How do I become a Buddhist?

An open and inclusive investigation into Buddhism and spiritual cultivation

How do I become a Buddhist?

Postby edwhys211 » Fri Nov 30, 2012 4:17 am

I follow the eight fold path and five precepts, and I am open to the ideas of karma and reincarnation and meditation.

Is there more for me to do, or am I now a Buddhist?

Also, what are the different paths of Buddhism? can you explain them?
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Re: How do I become a Buddhist?

Postby Ben » Fri Nov 30, 2012 8:29 am

Hi Ed,

To paraphrase that immortal line from Forest Gump, "Buddhist is what Buddhist does".
Certainly taking refuge is important, as is study. However, we need to follow with abiding by the precepts and the cultivation of concentration/calm (samadhi) and the cultivation of insight/wisdom (vipassana). There are other aspects to the path that include the practice of generosity and good livelihood.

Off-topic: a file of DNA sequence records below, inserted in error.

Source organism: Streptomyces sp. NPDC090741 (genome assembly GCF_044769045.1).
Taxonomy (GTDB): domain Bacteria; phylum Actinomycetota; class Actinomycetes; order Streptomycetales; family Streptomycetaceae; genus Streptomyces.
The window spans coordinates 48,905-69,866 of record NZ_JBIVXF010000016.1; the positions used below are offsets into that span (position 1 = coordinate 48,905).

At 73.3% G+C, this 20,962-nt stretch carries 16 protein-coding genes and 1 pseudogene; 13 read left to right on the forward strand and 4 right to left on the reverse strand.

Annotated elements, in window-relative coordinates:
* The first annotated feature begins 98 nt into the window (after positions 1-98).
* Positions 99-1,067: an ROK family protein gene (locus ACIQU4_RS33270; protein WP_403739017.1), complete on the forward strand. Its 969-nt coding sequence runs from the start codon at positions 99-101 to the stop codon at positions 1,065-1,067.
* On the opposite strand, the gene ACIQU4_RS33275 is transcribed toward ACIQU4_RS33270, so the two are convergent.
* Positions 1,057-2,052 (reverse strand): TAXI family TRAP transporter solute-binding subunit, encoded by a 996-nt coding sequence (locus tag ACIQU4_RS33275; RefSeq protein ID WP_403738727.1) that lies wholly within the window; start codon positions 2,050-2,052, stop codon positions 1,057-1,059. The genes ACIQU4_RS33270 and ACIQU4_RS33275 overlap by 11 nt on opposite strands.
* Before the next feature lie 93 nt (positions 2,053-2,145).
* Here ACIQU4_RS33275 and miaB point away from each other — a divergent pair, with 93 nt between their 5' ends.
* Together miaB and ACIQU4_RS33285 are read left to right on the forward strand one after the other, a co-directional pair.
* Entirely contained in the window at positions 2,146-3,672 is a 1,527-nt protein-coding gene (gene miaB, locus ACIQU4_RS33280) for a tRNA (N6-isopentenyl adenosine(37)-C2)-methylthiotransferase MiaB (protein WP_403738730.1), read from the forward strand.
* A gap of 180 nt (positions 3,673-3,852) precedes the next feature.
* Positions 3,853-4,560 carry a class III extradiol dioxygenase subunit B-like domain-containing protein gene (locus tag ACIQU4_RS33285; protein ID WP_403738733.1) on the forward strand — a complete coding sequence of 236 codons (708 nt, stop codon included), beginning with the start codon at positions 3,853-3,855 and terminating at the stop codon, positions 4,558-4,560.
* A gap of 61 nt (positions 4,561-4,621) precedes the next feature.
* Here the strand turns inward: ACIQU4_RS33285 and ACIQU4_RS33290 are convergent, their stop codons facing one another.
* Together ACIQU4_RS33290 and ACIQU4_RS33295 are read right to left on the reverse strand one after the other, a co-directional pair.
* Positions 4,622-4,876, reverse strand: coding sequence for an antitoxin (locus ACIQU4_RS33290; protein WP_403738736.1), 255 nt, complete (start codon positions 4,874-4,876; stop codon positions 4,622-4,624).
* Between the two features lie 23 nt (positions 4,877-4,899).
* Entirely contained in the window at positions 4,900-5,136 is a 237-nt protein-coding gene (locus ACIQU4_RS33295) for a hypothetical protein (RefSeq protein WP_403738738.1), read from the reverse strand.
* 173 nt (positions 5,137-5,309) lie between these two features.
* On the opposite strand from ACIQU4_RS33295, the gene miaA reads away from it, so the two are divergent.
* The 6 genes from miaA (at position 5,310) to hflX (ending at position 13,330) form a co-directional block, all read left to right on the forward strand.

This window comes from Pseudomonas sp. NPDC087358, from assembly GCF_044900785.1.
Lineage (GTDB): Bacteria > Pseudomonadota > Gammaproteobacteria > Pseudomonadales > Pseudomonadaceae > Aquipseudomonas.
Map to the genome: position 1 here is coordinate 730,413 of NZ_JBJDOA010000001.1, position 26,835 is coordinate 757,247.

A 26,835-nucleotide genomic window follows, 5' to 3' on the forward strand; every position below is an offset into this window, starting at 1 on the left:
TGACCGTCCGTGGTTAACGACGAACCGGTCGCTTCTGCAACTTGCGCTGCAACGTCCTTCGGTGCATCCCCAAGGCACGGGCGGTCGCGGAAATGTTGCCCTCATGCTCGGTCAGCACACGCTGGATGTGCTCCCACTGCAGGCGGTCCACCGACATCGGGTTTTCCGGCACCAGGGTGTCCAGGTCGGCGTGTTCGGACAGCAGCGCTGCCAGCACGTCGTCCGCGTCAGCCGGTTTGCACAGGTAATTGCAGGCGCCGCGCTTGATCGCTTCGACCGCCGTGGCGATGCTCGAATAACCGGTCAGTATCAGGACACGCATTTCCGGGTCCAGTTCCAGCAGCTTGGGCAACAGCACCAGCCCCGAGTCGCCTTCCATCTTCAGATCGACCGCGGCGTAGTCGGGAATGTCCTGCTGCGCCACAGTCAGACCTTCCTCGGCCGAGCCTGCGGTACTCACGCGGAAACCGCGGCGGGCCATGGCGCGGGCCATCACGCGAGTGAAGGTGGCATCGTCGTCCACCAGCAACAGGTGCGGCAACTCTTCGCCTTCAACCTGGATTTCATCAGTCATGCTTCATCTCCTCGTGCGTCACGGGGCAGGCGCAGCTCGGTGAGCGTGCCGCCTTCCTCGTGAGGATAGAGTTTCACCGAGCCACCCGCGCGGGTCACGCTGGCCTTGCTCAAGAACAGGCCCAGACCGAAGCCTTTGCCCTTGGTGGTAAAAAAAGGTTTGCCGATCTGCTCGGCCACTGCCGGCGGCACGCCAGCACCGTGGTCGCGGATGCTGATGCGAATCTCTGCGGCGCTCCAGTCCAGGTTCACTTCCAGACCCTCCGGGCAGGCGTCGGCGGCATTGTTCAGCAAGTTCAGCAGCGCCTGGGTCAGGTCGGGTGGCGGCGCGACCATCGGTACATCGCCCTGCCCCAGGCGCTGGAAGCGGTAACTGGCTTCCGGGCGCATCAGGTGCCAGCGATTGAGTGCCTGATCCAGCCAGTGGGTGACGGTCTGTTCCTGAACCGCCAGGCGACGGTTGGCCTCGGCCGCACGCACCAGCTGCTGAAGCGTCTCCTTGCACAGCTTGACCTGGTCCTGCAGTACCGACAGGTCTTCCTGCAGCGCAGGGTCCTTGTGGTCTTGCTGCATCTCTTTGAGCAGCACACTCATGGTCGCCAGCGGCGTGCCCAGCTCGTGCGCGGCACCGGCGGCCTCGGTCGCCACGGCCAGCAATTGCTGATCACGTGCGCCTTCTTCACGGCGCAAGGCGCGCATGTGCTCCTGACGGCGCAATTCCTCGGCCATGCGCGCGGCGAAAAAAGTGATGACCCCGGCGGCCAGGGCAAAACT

A good place to start is The Noble Eightfold Path: The Way to the End of Suffering by Bhikkhu Bodhi
Another document to have a look at is: Lay Buddhist Practice: The Shrine Room, Uposatha Day, Rains Residence by Bhikkhu Khantipalo

Then check out some of the pinned "introductory resources" thread within the Discovering Theravada forum.
And if you have any questions - feel free to ask.
kind regards,

Ben
"One cannot step twice into the same river, nor can one grasp any mortal substance in a stable condition, but it scatters and again gathers; it forms and dissolves, and approaches and departs."

- Heraclitus


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Re: How do I become a Buddhist?

Postby daverupa » Fri Nov 30, 2012 12:15 pm

Ben wrote:that immortal line


Tear up your Buddhist card!

:tongue:
    "And how is it, bhikkhus, that by protecting oneself one protects others? By the pursuit, development, and cultivation of the four establishments of mindfulness. It is in such a way that by protecting oneself one protects others.

    "And how is it, bhikkhus, that by protecting others one protects oneself? By patience, harmlessness, goodwill, and sympathy. It is in such a way that by protecting others one protects oneself.
- Sedaka Sutta [SN 47.19]